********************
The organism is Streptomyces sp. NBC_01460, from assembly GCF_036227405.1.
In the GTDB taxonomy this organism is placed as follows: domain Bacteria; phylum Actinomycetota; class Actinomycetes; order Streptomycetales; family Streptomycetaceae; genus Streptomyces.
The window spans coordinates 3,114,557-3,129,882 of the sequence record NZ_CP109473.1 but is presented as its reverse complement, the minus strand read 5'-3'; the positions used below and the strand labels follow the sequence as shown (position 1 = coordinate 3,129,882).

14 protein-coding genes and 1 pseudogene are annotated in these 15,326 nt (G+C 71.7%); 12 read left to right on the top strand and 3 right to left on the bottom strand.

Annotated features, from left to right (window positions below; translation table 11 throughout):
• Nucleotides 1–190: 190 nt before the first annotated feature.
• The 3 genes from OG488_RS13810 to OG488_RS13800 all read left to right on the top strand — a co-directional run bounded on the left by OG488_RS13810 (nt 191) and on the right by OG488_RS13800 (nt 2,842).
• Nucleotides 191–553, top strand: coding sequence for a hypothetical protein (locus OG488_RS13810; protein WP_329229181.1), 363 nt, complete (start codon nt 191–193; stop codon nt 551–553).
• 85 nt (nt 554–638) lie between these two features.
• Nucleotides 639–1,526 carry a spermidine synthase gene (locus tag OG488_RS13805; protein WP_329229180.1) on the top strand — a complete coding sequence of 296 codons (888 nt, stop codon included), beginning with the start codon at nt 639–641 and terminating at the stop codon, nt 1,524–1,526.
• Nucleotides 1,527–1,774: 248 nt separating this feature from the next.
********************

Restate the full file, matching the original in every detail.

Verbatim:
The organism is Streptomyces sp. NBC_01460, from assembly GCF_036227405.1.
In the GTDB taxonomy this organism is placed as follows: domain Bacteria; phylum Actinomycetota; class Actinomycetes; order Streptomycetales; family Streptomycetaceae; genus Streptomyces.
The window spans coordinates 3,114,557-3,129,882 of the sequence record NZ_CP109473.1 but is presented as its reverse complement, the minus strand read 5'-3'; the positions used below and the strand labels follow the sequence as shown (position 1 = coordinate 3,129,882).

14 protein-coding genes and 1 pseudogene are annotated in these 15,326 nt (G+C 71.7%); 12 read left to right on the top strand and 3 right to left on the bottom strand.

Annotated features, from left to right (window positions below; translation table 11 throughout):
• Nucleotides 1–190: 190 nt before the first annotated feature.
• The 3 genes from OG488_RS13810 to OG488_RS13800 all read left to right on the top strand — a co-directional run bounded on the left by OG488_RS13810 (nt 191) and on the right by OG488_RS13800 (nt 2,842).
• Nucleotides 191–553, top strand: coding sequence for a hypothetical protein (locus OG488_RS13810; protein WP_329229181.1), 363 nt, complete (start codon nt 191–193; stop codon nt 551–553).
• 85 nt (nt 554–638) lie between these two features.
• Nucleotides 639–1,526 carry a spermidine synthase gene (locus tag OG488_RS13805; protein WP_329229180.1) on the top strand — a complete coding sequence of 296 codons (888 nt, stop codon included), beginning with the start codon at nt 639–641 and terminating at the stop codon, nt 1,524–1,526.
• Nucleotides 1,527–1,774: 248 nt separating this feature from the next.